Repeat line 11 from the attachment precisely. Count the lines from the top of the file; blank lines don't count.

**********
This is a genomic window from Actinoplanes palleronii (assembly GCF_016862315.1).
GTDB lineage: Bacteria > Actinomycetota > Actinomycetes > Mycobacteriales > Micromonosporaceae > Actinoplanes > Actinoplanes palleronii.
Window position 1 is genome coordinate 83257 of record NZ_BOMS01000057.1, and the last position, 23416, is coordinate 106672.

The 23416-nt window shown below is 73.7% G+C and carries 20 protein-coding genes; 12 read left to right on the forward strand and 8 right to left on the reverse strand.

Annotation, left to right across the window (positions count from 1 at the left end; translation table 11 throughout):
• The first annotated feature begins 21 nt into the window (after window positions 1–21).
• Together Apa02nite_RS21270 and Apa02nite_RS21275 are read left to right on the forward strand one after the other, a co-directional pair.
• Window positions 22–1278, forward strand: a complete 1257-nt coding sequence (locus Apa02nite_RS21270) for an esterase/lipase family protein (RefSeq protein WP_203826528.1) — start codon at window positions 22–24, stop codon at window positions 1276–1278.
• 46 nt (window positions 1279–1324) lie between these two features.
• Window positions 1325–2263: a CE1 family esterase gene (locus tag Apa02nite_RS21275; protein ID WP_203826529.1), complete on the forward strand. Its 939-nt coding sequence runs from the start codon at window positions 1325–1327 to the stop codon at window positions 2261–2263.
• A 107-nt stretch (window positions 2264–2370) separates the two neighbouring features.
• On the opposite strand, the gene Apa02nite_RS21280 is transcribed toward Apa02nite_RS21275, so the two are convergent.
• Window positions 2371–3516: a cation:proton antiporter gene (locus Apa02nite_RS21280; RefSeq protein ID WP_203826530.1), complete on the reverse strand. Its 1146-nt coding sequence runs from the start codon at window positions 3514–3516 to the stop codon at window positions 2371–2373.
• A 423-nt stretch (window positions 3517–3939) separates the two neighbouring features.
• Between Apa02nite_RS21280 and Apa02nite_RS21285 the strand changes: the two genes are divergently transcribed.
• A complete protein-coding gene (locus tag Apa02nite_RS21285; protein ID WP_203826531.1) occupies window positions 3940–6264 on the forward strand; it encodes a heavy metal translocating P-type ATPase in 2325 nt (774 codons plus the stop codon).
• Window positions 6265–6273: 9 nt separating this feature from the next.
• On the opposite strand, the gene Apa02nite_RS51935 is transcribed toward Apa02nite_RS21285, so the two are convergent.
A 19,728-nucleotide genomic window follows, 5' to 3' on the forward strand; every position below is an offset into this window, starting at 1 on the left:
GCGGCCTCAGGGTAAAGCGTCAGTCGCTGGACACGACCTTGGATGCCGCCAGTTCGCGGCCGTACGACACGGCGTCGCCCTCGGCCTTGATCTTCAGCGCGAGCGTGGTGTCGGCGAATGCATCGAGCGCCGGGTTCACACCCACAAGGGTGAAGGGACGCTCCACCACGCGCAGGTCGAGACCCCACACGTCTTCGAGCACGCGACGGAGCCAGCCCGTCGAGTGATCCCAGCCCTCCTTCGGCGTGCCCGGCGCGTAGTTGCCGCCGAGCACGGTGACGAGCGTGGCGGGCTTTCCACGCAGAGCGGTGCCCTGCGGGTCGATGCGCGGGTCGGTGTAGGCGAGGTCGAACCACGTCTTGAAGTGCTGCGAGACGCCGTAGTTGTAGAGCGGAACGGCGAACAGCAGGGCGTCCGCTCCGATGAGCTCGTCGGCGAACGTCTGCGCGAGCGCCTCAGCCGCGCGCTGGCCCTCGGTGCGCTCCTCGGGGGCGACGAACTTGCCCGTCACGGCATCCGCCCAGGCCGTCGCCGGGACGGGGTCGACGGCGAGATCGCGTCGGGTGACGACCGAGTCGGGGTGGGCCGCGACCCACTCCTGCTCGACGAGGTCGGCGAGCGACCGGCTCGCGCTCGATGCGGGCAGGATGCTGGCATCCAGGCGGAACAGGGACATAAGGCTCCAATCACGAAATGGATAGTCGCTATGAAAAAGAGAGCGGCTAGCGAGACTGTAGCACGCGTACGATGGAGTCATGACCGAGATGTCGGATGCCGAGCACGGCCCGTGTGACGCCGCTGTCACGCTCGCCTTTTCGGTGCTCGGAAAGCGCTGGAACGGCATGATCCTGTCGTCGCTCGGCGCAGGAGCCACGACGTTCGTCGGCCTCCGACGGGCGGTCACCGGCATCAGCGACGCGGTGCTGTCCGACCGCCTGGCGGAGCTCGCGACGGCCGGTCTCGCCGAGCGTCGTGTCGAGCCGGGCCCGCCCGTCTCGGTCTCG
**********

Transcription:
• A 107-nt stretch (window positions 2264–2370) separates the two neighbouring features.